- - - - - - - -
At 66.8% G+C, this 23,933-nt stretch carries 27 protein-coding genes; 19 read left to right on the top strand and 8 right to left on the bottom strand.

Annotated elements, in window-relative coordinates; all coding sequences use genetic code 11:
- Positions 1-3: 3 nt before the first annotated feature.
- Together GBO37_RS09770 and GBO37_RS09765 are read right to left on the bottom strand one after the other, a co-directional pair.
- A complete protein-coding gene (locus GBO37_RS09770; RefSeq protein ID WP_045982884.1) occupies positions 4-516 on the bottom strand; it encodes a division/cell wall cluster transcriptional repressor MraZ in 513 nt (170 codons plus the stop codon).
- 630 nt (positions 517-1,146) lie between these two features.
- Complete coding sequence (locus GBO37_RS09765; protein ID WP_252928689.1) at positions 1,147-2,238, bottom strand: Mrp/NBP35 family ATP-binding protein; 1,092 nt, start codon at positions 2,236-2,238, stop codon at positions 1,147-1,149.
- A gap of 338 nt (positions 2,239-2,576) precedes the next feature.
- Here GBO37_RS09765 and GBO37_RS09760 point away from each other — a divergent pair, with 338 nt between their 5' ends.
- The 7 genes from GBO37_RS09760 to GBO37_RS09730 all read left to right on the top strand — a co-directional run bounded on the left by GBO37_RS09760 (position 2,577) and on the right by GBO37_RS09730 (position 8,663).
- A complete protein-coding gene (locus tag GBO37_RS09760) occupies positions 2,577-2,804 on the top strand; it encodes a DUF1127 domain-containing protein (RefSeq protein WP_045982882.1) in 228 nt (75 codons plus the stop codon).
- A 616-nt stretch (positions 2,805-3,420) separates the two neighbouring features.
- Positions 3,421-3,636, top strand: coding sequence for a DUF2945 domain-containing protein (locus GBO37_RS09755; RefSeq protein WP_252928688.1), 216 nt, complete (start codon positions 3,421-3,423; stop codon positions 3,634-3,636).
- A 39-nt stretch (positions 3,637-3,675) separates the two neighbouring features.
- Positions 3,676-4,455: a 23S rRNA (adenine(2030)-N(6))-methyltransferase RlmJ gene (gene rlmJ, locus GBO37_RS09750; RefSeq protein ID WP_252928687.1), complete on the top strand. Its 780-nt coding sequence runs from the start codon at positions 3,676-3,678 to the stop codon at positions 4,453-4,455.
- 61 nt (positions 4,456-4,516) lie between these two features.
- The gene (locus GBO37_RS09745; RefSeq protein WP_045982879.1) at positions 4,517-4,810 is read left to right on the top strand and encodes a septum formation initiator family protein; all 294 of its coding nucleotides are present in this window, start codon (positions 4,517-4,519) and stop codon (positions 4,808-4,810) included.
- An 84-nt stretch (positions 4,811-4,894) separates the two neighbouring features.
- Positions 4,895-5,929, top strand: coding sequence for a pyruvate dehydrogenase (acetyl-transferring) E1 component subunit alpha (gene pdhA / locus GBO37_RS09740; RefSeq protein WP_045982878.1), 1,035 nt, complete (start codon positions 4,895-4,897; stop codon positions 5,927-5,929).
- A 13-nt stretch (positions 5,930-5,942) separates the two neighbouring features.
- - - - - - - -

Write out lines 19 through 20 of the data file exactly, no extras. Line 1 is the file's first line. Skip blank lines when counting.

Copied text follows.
- Positions 4,895-5,929, top strand: coding sequence for a pyruvate dehydrogenase (acetyl-transferring) E1 component subunit alpha (gene pdhA / locus GBO37_RS09740; RefSeq protein WP_045982878.1), 1,035 nt, complete (start codon positions 4,895-4,897; stop codon positions 5,927-5,929).
- A 13-nt stretch (positions 5,930-5,942) separates the two neighbouring features.